MUSD board member opposes high school site after family tract passed over

2096
Torri Anderson

Maricopa Unified School District board member Torri Anderson and her husband, owners of family property passed over for the site of a new high school, are opposing the selected location, according to district records obtained in a public records request.

The governing board’s land-selection committee looked at 12 locations for its second high school before settling on the Cortona property, the lowest-priced of the bunch at $45,000 per acre. The district has been working to complete its purchase of the property from the Emmerson family. The 80-acre parcel is on the southwest corner of Murphy and Farrell roads in east Maricopa.

MUSD is seeking to buy the Cortona property from the Emmerson family’s Maricopa 240 investment LLC.

A progress update is scheduled for the Wednesday meeting of the MUSD Governing Board. According to the agenda, the presentation will include a due diligence checklist and next steps, land application to the School Facilities Board and progress of building design development. The meeting begins at 6:30 p.m.

In April, after looking over the recommendations of the land-selection committee, the board chose the Cortona property during an executive (closed) session. Torri Anderson recused herself from that e-session because property owned by her family’s business, Anderson Palmisano Farms, was in the running for the selection, which would have created a conflict of interest.

During the land hunt, Anderson’s husband, Kelly, and a broker spoke with MUSD, according to district records. Anderson Palmisano Farms has 640 acres under an option agreement with a developer, and MUSD was told the family would sell 40-80 acres on Bowlin Road at a cost of $55,000 per acre.

MUSD noted in its spreadsheet of the investigated properties that the Anderson parcel “would require significant offsite improvements to get to the site.”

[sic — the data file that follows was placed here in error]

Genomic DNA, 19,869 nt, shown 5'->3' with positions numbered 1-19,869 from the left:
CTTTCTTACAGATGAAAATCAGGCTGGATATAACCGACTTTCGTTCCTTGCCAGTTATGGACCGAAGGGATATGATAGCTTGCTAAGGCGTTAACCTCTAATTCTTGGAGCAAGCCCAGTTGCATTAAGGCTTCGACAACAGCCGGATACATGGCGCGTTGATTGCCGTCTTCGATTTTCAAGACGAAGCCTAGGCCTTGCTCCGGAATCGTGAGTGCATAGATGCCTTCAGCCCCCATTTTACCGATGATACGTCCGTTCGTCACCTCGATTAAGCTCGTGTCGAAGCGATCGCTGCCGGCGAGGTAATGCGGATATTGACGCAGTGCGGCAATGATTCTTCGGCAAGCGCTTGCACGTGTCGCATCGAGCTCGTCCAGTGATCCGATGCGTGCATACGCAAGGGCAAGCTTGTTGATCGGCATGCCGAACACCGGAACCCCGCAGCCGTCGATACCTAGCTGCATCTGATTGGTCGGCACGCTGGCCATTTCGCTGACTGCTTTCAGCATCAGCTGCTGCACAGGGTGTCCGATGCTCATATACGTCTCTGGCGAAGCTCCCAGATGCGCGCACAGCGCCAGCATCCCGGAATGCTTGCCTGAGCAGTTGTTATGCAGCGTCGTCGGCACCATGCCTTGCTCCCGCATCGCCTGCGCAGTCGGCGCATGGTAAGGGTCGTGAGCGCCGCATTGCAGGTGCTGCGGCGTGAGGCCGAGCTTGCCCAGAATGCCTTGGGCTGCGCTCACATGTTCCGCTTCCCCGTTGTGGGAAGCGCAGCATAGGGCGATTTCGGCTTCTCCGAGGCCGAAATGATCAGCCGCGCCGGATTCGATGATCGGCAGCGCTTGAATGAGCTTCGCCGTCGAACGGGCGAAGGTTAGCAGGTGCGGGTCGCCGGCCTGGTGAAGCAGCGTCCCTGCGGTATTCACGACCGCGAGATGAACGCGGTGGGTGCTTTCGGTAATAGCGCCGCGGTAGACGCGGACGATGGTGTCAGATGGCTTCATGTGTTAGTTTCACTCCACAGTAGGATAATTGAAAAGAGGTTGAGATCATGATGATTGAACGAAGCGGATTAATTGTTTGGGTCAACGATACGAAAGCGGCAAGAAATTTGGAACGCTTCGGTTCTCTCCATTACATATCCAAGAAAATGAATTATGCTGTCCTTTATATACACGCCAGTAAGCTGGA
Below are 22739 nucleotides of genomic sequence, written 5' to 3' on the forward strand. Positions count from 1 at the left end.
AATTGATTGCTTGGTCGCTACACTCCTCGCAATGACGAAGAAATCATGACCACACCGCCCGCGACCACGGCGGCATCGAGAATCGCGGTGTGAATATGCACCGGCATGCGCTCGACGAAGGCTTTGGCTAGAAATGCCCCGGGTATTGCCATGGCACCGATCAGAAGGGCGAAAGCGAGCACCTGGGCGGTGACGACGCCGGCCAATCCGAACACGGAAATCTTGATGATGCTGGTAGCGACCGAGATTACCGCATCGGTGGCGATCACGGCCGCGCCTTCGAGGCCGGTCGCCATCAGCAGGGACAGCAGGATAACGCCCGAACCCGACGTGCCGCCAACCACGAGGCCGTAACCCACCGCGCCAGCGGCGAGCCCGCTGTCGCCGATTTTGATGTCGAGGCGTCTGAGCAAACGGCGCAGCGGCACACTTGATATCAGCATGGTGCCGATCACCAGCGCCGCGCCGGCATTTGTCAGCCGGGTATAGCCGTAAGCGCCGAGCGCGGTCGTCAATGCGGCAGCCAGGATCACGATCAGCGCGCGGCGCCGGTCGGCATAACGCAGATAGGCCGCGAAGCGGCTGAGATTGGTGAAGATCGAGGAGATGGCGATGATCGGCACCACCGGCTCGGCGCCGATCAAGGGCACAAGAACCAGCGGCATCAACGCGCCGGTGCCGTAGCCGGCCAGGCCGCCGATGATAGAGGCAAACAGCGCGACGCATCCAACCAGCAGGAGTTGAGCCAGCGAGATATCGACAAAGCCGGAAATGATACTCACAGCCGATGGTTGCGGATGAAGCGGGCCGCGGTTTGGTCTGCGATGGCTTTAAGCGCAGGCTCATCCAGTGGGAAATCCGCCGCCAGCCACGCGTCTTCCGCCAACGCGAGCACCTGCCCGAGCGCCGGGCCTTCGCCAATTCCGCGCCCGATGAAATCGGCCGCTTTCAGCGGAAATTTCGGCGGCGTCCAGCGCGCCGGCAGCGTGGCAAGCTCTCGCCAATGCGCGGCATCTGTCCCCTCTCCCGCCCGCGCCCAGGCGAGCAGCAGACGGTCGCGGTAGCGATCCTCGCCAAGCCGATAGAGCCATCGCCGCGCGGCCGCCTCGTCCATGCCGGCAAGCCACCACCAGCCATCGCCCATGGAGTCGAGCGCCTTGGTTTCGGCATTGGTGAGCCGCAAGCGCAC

A third “finalist” had up to 60 acres available for $60,000 per acre.

Down to just three members at that time – AnnaMarie Knorr, Ben Owens and Patti Coutré – with Anderson recused and an unfilled seat after the resignation of Joshua Judd, the district board voted to select the Cortona property.

Owned by the Emmersons’ investment LLC, Maricopa 240, the Cortona property lies just south of Anderson Palmisano Farms. Both farms are on a section of Murphy Road adjacent to the Volkswagen test facility property.

Owners of property within a quarter-mile of the site and zoned agricultural were notified of the potential purchase and were asked to sign a pesticide covenant.

May 11, Torri Anderson emailed Superintendent Tracey Lopeman, asking what the district had heard from surrounding property owners. “It is a VERY active agricultural area. As a property owner we have not received any notification. When did you send this notice out?”

She also brought up the proximity of power lines and the Casa Grande High School boundary. “Too many concerns,” she signed off.

“Not too many concerns at all,” Lopeman responded.